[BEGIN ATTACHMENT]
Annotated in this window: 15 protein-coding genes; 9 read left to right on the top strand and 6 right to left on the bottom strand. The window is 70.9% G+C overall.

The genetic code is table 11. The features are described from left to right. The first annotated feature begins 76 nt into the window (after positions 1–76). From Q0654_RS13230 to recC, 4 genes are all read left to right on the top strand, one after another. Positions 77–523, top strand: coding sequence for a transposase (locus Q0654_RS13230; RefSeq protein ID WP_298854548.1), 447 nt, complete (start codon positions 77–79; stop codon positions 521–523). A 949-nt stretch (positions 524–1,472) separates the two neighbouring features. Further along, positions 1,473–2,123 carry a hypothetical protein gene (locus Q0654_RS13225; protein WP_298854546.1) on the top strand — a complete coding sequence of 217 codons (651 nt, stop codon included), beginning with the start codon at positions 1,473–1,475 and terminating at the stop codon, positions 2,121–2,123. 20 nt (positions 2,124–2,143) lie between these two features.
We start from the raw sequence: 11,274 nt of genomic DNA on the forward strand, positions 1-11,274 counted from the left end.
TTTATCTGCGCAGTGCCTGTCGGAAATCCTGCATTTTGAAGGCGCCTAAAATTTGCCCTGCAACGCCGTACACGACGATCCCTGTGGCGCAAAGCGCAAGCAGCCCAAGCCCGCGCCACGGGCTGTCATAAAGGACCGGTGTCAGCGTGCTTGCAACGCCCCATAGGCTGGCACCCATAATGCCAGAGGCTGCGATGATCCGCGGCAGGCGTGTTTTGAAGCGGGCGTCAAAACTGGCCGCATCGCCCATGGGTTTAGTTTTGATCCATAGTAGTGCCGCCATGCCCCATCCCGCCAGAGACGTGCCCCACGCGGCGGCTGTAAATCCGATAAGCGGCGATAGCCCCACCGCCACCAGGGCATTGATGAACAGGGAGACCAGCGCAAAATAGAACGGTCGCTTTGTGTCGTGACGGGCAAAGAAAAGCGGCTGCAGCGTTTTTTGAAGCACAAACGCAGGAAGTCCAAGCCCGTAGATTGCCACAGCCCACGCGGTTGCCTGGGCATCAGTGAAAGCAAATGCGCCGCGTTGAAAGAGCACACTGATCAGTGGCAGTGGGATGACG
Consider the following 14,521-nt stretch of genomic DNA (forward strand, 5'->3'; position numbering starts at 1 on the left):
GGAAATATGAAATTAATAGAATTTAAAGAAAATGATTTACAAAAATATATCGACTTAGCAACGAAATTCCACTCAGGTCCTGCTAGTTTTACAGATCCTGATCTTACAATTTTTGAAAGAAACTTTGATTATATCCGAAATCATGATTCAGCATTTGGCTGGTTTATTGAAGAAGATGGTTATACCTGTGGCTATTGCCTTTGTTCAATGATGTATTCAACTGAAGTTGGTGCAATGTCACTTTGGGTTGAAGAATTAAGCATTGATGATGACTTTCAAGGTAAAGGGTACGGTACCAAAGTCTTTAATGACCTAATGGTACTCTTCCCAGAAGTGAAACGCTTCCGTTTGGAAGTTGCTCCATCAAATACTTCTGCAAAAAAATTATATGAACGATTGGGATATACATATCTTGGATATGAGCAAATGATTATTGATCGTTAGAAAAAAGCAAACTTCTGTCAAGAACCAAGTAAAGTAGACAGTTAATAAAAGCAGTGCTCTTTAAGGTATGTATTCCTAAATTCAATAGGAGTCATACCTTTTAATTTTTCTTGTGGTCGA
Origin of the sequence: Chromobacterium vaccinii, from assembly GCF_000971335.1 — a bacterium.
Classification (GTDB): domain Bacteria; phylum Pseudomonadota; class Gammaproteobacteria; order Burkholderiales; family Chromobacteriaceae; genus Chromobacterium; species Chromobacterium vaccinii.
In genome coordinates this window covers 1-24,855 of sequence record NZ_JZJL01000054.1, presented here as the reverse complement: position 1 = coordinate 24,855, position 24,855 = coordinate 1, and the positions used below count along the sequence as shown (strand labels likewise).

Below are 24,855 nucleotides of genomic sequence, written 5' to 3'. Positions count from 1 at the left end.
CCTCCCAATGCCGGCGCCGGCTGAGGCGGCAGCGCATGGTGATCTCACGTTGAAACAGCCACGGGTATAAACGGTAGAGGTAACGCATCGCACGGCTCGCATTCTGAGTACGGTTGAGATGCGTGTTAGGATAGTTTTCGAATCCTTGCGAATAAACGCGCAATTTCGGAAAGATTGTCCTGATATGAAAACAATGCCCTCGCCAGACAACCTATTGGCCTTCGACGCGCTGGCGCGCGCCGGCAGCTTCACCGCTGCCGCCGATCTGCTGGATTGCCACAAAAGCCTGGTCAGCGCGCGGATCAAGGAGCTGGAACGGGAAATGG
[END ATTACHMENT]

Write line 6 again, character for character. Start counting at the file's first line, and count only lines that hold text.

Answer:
GGAAATATGAAATTAATAGAATTTAAAGAAAATGATTTACAAAAATATATCGACTTAGCAACGAAATTCCACTCAGGTCCTGCTAGTTTTACAGATCCTGATCTTACAATTTTTGAAAGAAACTTTGATTATATCCGAAATCATGATTCAGCATTTGGCTGGTTTATTGAAGAAGATGGTTATACCTGTGGCTATTGCCTTTGTTCAATGATGTATTCAACTGAAGTTGGTGCAATGTCACTTTGGGTTGAAGAATTAAGCATTGATGATGACTTTCAAGGTAAAGGGTACGGTACCAAAGTCTTTAATGACCTAATGGTACTCTTCCCAGAAGTGAAACGCTTCCGTTTGGAAGTTGCTCCATCAAATACTTCTGCAAAAAAATTATATGAACGATTGGGATATACATATCTTGGATATGAGCAAATGATTATTGATCGTTAGAAAAAAGCAAACTTCTGTCAAGAACCAAGTAAAGTAGACAGTTAATAAAAGCAGTGCTCTTTAAGGTATGTATTCCTAAATTCAATAGGAGTCATACCTTTTAATTTTTCTTGTGGTCGA